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111 People Chose Death Under California's Assisted Suicide Law


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In 2016, one hundred and eleven people died after requesting and taking life-ending drugs under California's assisted suicide law.

Eighty-seven percent were sixty years or older. Most were white, college-educated and receiving hospice or palliative care.

California is one of five states that have legalized assisted suicide. Colorado, Montana, Vermont, Washington state and Washington, D.C. also allow the practice.

What happens in California could pave the way for other states considering similar legislation, but California health officials warn that it's still too early to draw major conclusions about how the law, known as the End of Life Option Act, is playing out.

The act went into effect June 9, 2016. Advocates say it can prevent slow, painful deaths but critics say it can promote hasty decisions and waning support for palliative care.

A recent Lifeway survey shows that many evangelicals don't believe that assisted suicide is morally acceptable, although the majority of Americans disagree.

Oregon adopted the first assisted suicide law in 1997. It reports that 133 people died last year after receiving life-ending drugs that the law allows.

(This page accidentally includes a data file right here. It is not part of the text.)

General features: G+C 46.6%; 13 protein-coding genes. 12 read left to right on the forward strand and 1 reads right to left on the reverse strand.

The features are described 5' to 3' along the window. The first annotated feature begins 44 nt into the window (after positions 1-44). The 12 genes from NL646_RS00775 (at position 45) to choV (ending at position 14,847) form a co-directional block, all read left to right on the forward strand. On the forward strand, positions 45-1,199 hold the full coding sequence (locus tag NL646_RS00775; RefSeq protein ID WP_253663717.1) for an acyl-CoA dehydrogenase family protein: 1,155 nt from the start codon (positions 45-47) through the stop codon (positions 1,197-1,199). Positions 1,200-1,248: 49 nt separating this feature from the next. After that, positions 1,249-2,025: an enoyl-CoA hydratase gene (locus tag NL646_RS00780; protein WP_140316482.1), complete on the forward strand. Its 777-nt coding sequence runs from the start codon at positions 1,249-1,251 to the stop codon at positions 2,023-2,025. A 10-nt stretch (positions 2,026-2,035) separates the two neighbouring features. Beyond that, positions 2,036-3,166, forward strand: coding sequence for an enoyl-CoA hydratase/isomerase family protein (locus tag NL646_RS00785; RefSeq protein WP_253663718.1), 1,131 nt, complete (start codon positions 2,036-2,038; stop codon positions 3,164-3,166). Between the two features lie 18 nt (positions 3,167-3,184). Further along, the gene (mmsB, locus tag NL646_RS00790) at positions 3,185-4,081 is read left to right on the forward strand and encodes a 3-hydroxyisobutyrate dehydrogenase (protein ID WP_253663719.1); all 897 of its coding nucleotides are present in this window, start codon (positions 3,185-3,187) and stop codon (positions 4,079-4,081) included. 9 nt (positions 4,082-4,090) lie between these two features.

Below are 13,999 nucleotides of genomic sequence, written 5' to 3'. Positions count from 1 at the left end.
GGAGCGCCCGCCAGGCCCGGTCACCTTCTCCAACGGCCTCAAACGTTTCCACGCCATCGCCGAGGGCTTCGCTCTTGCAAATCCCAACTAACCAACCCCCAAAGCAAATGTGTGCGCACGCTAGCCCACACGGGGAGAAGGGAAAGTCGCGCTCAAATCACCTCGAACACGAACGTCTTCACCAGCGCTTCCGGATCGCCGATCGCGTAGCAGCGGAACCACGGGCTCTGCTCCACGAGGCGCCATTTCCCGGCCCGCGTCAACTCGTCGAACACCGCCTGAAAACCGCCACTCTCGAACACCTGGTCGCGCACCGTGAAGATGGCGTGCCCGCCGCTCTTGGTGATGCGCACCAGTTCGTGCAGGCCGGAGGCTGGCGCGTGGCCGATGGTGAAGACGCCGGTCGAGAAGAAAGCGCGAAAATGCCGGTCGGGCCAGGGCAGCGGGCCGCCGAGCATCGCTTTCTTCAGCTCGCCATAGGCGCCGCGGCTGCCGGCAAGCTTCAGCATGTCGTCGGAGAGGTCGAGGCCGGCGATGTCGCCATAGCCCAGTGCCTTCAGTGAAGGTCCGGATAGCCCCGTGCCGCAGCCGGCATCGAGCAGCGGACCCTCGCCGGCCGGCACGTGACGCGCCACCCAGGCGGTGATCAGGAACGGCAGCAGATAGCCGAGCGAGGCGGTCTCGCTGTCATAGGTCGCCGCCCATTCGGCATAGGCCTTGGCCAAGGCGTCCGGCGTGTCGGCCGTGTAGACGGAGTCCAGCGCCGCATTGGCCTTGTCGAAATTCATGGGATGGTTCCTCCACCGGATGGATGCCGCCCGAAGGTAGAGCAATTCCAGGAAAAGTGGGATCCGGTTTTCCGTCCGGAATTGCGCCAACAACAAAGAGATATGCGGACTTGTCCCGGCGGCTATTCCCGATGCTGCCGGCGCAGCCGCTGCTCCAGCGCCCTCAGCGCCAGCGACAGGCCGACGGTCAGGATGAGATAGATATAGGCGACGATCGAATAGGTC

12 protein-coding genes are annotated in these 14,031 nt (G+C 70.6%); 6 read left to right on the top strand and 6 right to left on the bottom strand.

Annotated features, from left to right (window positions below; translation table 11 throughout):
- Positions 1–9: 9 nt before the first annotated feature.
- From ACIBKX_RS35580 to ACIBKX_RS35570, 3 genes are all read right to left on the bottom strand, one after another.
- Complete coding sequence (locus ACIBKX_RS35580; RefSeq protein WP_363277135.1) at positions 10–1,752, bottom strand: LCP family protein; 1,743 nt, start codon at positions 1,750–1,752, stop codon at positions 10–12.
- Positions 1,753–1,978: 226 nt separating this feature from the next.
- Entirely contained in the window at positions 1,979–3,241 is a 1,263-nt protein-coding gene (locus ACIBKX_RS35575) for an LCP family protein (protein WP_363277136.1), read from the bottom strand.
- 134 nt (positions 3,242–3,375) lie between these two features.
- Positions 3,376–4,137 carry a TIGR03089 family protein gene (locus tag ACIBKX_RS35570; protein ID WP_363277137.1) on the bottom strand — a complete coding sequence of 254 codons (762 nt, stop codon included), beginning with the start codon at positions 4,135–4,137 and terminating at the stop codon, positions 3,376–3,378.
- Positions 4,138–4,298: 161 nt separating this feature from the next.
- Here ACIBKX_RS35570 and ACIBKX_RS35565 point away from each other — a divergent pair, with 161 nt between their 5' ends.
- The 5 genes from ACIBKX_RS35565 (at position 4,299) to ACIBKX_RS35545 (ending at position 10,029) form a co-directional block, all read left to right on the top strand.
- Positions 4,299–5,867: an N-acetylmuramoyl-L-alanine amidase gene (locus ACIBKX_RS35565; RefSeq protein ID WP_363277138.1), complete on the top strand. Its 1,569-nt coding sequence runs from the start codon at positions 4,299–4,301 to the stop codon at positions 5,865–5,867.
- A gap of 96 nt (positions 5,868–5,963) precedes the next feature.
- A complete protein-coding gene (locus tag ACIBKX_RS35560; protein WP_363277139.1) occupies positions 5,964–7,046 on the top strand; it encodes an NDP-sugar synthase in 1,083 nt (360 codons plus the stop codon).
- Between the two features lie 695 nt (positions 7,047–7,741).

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About The Author


Heather Sells covers a variety of issues for CBN News ranging from religious liberty to Latino politics. She also serves as a news anchor and regularly moderates #CBNNewsNow, a new Facebook Live show on the CBN News Facebook page. In the last year she’s reported on stories across the country including ministries working in the midst of Chicago’s homicide crisis, the emerging debate over transgender rights and religious freedom and the Hispanic vote in Florida. She has also reported on the border crisis in McAllen, Texas, human trafficking in Brazil and backyard chicken farming in Brooklyn, New